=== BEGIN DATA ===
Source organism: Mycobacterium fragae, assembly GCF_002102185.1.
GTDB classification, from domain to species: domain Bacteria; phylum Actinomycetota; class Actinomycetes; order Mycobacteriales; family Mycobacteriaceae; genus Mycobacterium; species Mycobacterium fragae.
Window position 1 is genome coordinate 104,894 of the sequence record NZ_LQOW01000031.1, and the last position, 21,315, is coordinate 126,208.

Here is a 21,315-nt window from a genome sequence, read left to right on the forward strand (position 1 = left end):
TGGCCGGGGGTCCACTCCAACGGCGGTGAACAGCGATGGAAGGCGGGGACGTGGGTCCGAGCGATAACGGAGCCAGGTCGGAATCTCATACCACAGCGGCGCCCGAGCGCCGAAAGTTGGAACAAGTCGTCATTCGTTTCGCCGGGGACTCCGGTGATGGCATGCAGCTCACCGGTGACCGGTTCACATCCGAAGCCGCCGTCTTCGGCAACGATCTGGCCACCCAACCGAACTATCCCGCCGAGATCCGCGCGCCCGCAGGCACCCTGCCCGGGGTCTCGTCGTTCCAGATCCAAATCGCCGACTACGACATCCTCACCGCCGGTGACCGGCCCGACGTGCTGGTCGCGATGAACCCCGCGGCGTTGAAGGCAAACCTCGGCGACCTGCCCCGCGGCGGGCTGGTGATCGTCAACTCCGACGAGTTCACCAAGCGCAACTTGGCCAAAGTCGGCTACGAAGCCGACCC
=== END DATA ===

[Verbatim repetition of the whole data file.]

Source organism: Mycobacterium fragae, assembly GCF_002102185.1.
GTDB classification, from domain to species: domain Bacteria; phylum Actinomycetota; class Actinomycetes; order Mycobacteriales; family Mycobacteriaceae; genus Mycobacterium; species Mycobacterium fragae.
Window position 1 is genome coordinate 104,894 of the sequence record NZ_LQOW01000031.1, and the last position, 21,315, is coordinate 126,208.

Here is a 21,315-nt window from a genome sequence, read left to right on the forward strand (position 1 = left end):
TGGCCGGGGGTCCACTCCAACGGCGGTGAACAGCGATGGAAGGCGGGGACGTGGGTCCGAGCGATAACGGAGCCAGGTCGGAATCTCATACCACAGCGGCGCCCGAGCGCCGAAAGTTGGAACAAGTCGTCATTCGTTTCGCCGGGGACTCCGGTGATGGCATGCAGCTCACCGGTGACCGGTTCACATCCGAAGCCGCCGTCTTCGGCAACGATCTGGCCACCCAACCGAACTATCCCGCCGAGATCCGCGCGCCCGCAGGCACCCTGCCCGGGGTCTCGTCGTTCCAGATCCAAATCGCCGACTACGACATCCTCACCGCCGGTGACCGGCCCGACGTGCTGGTCGCGATGAACCCCGCGGCGTTGAAGGCAAACCTCGGCGACCTGCCCCGCGGCGGGCTGGTGATCGTCAACTCCGACGAGTTCACCAAGCGCAACTTGGCCAAAGTCGGCTACGAAGCCGACCC